Star Wars: Episode VI – Return Of The Jedi

So after the quirky fun of the first film A New Hope (read that as Part IV or just Star Wars to purists) and then following on after the majestic climax of the second film, The Empire Strikes Back (Part V); Return of the Jedi (or Revenge of the Jedi to the smug, Blue Harvest to losers) could very easily have been a no brainer. And it very nearly was after certain fur balls took centre stage in amidst the war.

The problem with writing about a Star Wars film is that it has been done to death. Do I think Return is the weakest in the trilogy? Yes! Like most people.  Do I also think it is perhaps better than most of the new trilogy – again YES! Do I hate the Ewoks? Yes. Did I when I was a kid? No! Now that we have dealt with the obvious – let’s take a deeper look at my response to the film now as it stands – not the seven year old who saw it on release in 1983.

So three years had passed and everyone wanted to know what had happened, or what was going to happen after the real downer of Empire. The film begins, justifiably so, in a remote way with our two droids inexplicably wandering Tatooine in search of Jabba’s palace. Why? Well all gets revealed once we discover that each and every member of our heroes’ team is on a mission to free their comrade Han Solo from his carbonite prison.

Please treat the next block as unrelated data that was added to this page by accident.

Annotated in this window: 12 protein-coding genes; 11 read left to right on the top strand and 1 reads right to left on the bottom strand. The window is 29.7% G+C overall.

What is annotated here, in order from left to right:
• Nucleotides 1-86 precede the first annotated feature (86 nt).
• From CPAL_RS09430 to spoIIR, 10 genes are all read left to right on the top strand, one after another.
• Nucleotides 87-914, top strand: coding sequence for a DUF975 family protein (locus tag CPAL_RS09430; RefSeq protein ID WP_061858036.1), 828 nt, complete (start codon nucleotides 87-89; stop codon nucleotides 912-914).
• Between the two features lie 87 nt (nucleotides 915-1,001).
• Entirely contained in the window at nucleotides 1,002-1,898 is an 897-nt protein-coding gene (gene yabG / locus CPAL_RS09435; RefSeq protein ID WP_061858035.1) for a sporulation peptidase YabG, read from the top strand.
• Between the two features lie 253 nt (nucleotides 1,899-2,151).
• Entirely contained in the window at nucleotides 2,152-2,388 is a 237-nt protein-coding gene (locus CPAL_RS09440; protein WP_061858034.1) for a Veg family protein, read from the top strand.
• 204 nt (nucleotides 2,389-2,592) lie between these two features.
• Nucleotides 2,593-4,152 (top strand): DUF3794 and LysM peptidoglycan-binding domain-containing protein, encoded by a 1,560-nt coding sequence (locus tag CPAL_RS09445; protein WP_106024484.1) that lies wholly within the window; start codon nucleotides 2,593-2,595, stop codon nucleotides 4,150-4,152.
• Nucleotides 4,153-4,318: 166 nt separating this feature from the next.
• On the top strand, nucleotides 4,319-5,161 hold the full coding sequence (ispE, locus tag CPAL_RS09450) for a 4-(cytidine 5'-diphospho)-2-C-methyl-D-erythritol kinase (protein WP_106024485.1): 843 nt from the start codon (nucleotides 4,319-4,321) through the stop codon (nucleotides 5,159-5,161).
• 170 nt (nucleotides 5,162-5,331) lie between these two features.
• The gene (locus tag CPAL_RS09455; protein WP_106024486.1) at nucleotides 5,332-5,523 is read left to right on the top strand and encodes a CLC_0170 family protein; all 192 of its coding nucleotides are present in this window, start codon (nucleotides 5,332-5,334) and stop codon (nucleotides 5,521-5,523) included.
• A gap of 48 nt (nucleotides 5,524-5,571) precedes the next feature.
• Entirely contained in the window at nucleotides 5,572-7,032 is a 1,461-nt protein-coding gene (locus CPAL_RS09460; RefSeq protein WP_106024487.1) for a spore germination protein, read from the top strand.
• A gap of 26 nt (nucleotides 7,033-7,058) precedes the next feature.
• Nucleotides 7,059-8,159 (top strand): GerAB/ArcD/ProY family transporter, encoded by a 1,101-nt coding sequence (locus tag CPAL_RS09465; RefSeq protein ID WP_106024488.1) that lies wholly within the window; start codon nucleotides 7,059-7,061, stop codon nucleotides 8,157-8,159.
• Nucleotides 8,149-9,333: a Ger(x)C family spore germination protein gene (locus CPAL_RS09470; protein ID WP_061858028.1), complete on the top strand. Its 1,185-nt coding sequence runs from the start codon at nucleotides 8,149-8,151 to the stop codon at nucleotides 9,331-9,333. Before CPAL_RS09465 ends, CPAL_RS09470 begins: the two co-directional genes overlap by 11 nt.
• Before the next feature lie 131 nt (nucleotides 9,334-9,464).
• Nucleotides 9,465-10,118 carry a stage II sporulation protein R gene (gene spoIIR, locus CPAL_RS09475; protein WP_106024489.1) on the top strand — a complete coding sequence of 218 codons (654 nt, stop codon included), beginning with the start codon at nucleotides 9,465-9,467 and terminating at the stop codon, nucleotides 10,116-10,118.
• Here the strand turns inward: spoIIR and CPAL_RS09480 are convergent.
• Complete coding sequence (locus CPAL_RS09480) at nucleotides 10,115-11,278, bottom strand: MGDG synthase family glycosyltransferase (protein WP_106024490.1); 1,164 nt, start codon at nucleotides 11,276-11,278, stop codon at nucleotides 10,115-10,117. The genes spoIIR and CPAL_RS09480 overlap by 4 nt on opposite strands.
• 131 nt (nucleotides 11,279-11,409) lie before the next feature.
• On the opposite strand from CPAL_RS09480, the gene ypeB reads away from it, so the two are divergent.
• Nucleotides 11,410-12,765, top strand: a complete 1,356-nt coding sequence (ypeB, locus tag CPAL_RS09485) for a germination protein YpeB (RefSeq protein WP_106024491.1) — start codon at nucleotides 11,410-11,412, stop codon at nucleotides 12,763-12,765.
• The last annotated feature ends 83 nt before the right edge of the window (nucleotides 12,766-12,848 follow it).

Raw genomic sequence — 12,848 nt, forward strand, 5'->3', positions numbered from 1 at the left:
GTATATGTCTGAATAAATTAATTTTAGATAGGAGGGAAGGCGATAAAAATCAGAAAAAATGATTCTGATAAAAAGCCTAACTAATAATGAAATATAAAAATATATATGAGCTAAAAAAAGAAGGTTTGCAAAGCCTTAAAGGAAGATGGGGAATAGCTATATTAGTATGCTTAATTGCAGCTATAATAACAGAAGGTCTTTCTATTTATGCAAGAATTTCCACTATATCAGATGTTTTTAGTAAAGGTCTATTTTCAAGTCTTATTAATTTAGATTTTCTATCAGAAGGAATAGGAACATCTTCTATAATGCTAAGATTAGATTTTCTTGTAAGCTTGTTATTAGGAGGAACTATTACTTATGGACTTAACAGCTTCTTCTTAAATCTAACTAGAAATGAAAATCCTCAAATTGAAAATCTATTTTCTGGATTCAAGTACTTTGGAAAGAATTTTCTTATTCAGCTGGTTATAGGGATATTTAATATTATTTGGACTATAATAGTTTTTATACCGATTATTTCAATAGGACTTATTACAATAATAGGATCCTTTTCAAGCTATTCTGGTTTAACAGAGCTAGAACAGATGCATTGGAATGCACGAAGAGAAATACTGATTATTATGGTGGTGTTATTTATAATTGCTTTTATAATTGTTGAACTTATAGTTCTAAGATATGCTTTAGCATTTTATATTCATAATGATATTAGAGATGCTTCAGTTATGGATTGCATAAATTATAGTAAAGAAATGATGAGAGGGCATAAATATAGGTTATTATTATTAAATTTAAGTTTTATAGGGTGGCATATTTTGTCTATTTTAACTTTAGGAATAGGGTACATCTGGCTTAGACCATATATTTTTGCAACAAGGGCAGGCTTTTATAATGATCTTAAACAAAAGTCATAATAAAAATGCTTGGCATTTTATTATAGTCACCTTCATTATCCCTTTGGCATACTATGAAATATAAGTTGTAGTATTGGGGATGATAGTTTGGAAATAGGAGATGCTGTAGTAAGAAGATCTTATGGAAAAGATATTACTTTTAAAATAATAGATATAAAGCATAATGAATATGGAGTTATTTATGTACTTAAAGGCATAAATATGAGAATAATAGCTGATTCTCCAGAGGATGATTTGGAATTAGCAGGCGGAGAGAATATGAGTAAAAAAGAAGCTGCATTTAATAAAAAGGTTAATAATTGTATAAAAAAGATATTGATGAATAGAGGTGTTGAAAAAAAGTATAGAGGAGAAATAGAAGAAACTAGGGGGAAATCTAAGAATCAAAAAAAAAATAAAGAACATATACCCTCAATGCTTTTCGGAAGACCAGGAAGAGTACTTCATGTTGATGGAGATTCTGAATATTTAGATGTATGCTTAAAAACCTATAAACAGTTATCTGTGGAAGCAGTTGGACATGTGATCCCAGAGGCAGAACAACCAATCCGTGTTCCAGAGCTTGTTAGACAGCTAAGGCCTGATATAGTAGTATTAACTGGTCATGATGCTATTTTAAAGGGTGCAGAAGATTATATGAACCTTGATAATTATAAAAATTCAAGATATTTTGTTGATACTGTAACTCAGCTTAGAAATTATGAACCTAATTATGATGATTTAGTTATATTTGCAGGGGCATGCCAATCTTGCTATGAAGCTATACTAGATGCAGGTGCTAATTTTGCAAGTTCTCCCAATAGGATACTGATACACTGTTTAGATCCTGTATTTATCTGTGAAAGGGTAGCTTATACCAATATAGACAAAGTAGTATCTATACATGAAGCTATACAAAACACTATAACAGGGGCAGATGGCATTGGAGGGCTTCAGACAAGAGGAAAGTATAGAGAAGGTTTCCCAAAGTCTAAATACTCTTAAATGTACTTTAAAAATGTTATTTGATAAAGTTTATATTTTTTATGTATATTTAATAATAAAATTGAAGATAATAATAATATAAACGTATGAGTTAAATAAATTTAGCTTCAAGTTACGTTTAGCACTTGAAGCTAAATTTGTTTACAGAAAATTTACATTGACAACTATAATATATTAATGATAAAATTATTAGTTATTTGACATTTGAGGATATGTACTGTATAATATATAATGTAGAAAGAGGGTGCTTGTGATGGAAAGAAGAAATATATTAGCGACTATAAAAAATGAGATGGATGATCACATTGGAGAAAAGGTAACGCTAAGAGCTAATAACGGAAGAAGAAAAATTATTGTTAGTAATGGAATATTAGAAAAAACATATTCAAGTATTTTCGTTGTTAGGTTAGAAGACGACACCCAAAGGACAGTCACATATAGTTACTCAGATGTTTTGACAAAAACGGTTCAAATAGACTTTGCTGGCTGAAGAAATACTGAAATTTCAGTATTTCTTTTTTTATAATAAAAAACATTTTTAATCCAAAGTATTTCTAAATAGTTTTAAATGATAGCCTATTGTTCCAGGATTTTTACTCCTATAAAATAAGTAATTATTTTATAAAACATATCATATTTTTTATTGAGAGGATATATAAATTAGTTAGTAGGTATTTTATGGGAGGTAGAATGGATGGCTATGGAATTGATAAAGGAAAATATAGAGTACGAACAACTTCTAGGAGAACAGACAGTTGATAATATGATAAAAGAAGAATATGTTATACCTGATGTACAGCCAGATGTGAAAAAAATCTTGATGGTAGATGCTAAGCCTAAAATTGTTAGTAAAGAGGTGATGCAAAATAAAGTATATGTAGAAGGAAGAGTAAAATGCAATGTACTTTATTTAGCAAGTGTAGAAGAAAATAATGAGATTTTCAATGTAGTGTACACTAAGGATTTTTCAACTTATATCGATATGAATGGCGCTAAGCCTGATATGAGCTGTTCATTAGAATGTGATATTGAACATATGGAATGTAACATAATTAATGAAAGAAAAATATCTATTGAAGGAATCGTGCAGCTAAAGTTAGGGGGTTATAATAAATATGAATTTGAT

The set up is wonderfully dark and foreboding, giving much credence to Jabba’s digs and the hierarchy of guards and servants there within. There was just a huge variety of creatures here that bettered the cantina sequence from the original film (Just check out the cheering Ree Yees with his three eyes and giraffes pout!). This is of course completely destroyed in the special editions with a rather poppy song number (proving that Lucas has lost his touch with audiences and reality). I will try not to harp on about the special editions too much here suffice to say the band sucked; Bobba Fett hitting on women is just mind-blowingly surreal; adding a beak to the Sarlacc Pit doesn’t make the Bounty Hunter’s death any less dumb; and all the Stormtroopers sounding alike just reminds us of the awful new trilogy. But I’m not as bothered by the young ghost of Skywalker at the end as some others; because who was that old bastard anyway?

So this opening third chapter or so was originally wonderfully played out; ending with its own little mini climax out on the dunes in an action spectacle that worked more than it screwed things up (In fact I think it’s just Bobba Fett going out like a punk that bothers me about the original version).

From here we go back to space and get with the program which then leads us into the awkwardly weird second act. Lando takes Han’s ship while Han goes down to the moon to lead a land assault on a radar station? But after a bit of a chase they get split up and eventually get kidnapped by cuddly bears; that eventually come round to the side of the “Rebel Scum” and help them fight the imperials.